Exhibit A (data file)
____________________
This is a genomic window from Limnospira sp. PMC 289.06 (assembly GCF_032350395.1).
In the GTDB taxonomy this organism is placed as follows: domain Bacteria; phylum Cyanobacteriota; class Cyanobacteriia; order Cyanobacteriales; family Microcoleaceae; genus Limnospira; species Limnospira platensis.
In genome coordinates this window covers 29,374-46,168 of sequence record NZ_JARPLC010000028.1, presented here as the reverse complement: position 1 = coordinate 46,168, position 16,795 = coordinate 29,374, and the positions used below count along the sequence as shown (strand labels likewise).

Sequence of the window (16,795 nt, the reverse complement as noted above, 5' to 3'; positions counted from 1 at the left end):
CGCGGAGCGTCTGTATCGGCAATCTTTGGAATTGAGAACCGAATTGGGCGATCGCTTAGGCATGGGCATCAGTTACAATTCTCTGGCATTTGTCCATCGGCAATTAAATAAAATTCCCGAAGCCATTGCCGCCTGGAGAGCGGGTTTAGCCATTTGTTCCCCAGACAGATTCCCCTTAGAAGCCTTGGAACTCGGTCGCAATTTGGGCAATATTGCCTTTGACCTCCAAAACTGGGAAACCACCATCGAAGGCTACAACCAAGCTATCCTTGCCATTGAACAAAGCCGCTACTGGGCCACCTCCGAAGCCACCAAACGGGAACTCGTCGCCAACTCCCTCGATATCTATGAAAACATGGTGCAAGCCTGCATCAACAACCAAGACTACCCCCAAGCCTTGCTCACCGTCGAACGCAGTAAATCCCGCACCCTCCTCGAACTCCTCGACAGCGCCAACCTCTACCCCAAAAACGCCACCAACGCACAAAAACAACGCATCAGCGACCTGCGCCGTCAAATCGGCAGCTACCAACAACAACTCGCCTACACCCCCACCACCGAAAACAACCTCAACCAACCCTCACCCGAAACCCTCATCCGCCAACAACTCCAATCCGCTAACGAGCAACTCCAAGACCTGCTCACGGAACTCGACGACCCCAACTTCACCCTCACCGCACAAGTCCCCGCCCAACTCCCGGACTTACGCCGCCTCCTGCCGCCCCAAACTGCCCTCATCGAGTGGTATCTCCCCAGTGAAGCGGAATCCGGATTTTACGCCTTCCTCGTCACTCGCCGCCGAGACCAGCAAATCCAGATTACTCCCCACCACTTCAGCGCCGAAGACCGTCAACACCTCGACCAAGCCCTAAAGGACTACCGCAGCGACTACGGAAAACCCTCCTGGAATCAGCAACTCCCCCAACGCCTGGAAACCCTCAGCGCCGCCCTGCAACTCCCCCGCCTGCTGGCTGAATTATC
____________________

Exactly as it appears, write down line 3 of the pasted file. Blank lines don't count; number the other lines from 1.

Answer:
In genome coordinates this window covers 29,374-46,168 of sequence record NZ_JARPLC010000028.1, presented here as the reverse complement: position 1 = coordinate 46,168, position 16,795 = coordinate 29,374, and the positions used below count along the sequence as shown (strand labels likewise).